[rescue] VMS for VAXstation

John Francini francini at mac.com
Fri Aug 9 21:54:23 CDT 2013


Let's see if I can be of some help here.

VMS systems have a concept called a logical name. Logical names are used to do
things like file and directory redirection; logical names also serve (in
general) the equivalent of the UNIX PATH environment variable, but in a far
more general way.

The system disk has two parallel directory hierarchies for files -- one that
is specific to the particular machine, and one that is "common".

This makes more sense when you realize that VMS systems can cluster together
readily, sharing a single boot disk.

Logical names are the glue that makes all this work.

If you do a SHOW LOGICAL command (no asterisk required), you'll see all the
logical names defined, first for your own process, then for your "job" (a
collection of your processes), then for your group (if any), then for the
system.  System logical names are broken down into two categories -- regular
and exec-mode.

Back to the system directories.  You'll note that the logical names for things
like SYS$MANAGER, SYS$SYSTEM, and SYS$LIBRARY are defined in terms of other
logical names. In particular, SYS$MANAGER is defined by SYS$SYSROOT:[SYSMGR]
and SYS$COMMON:[SYSMGR]. SYS$SYSROOT will likely be defined in terms of
SYS$SYSDEVICE:[SYS0.], while SYS$COMMON will be defined in terms of

In a clustered environment, if the second cluster node sharing that system
disk had a Cluster ID of 1, then on that system, SYS$SYSROOT would be defined
as SYS$SYSDEVICE:[SYS1.], while SYS$COMMON would still be defined as

When the system looks to execute a file, script, etc., it will look in the
system-specific area before the common one.


File specifications.

Unlike UNIX, and more like DOS/Windows, the VMS file specification has a
specific, rigidly defined format:


Subdirectories nesting limits I believe are based on the total length of a
file spec, which is somewhere around 1024 or some such (but don't quote me on
that). You can gain more subdirectory depth by using rooted logical names
(such as the ones used to define SYS$SYSROOT and SYS$COMMON above).


DCL - DIGITAL Command Language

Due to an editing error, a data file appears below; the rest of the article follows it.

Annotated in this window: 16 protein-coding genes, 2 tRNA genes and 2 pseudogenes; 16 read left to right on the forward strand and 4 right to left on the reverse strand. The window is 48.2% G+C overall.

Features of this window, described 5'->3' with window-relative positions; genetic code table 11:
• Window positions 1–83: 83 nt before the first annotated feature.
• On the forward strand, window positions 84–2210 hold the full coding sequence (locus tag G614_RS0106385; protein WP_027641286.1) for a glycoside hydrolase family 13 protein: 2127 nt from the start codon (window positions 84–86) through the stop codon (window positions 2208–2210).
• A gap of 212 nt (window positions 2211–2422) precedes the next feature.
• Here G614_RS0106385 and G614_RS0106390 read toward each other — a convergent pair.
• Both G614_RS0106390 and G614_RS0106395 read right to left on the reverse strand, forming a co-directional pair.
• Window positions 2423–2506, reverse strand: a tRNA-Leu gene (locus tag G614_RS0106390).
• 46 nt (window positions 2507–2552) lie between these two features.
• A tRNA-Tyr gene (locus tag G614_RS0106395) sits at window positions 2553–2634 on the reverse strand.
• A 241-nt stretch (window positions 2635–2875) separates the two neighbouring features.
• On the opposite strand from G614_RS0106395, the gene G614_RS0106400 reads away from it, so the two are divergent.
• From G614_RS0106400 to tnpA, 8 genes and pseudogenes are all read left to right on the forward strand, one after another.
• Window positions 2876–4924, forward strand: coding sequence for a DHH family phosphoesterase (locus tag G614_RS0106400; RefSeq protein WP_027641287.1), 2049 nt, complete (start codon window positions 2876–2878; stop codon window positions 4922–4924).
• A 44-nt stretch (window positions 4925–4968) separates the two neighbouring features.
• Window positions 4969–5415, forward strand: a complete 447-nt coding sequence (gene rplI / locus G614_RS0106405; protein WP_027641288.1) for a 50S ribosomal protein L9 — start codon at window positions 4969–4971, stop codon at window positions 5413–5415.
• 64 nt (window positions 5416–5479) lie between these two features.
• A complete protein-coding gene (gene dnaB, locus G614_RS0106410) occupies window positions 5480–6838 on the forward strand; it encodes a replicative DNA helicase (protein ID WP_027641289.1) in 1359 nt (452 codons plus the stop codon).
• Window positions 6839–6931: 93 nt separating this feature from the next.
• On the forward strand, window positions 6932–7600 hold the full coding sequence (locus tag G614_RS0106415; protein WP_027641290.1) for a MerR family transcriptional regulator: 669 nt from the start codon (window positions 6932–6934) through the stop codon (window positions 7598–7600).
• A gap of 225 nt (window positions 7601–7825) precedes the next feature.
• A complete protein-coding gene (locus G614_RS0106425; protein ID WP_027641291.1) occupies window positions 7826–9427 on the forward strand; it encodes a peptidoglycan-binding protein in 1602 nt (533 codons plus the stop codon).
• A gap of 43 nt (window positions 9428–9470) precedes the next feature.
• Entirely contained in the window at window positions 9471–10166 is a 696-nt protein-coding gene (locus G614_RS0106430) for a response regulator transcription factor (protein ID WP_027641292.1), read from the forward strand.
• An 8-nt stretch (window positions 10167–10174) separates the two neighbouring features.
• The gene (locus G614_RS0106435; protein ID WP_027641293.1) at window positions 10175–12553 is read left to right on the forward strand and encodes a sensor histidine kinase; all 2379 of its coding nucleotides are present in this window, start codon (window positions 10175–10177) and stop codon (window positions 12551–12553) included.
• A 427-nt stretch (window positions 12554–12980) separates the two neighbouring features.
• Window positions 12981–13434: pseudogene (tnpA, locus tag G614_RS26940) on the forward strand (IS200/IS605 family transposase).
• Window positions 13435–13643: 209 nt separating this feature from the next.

The basic thing to remember about DCL is that it is a complete language in and
of itself. All commands, in general, have real English words (nouns and verbs)

Remember that DOS was largely based on Digital's command languages as they
were in the mid- to late-70s -- in particular from VAX predecessors like the
PDP-8, DECsystem-10, and PDP-11.

DCL has a concept of "symbols", which are independent of logical names, and
can work, to some extent, like environment variables AND like aliases.

You can define symbols to run frequently-accessed programs, or to redefine
regular commands to always have certain options, or to run command files.
Your definitions need to be added to your LOGIN.COM file, which lives in your
top-level directory.

Examples of definitions that you can put in LOGIN.COM:

a) redefinitions of commands to include options:


b) Personal logical names:


c) Definitions of commands that run scripts

	$ DOSTUFF :== @MYBIN:DOSTUFF  			! (the .COM can be left off, as it's
	$ RUNMINE :== $MYBIN:MYPROG			! (this will run MYPROG.EXE in my BIN

This is just scratching the surface.  I hope it helps!

John Francini (VMS user from 1981 to 2000)

On 9 Aug 2013, at 20:54, Cory Smelosky <b4 at gewt.net> wrote:

> On 9 Aug 2013, at 20:37, Steve Sandau <ssandau at gwi.net> wrote:
>> Thanks for all the information guys. I now have OpenVMS running on a
>> VAXStation 3100. Cool. I set up a 350M system drive and configured DECNET
> VMS and Linux to copy files. That allowed me to add DECwindows and TCP/IP,
> I have another drive for user files. It's been interesting finding some
> DOS-like commands and some plain English commands, too.
>> I'm still struggling with the overall logic of the file structure though.
> was thinking it was like DOS in that there's a device and directories below
> it, and that's how you get to things. But I can't sort out things like how
> SYS$ROOT[SYSMGR] and SYS$COMMON:[SYSMGR] relate. In short, the file system
> confuses me. Does this have to do with aliases or something like that?
>> I also can't figure out when to just invoke a file, "run" a file, or use
> to run a file. Clues?
> RUN for a .exe, @ for a .COM (DCL script)
>> I think I'm missing some basic information that I have not been able to
> glean from the manuals. Does anyone have pointers to basic info that might
> answer these questions, or am I just being really obtuse and the answers
> right in front of me?
>> Thanks for any help here. This is fun so far.
>> Steve
>> _______________________________________________
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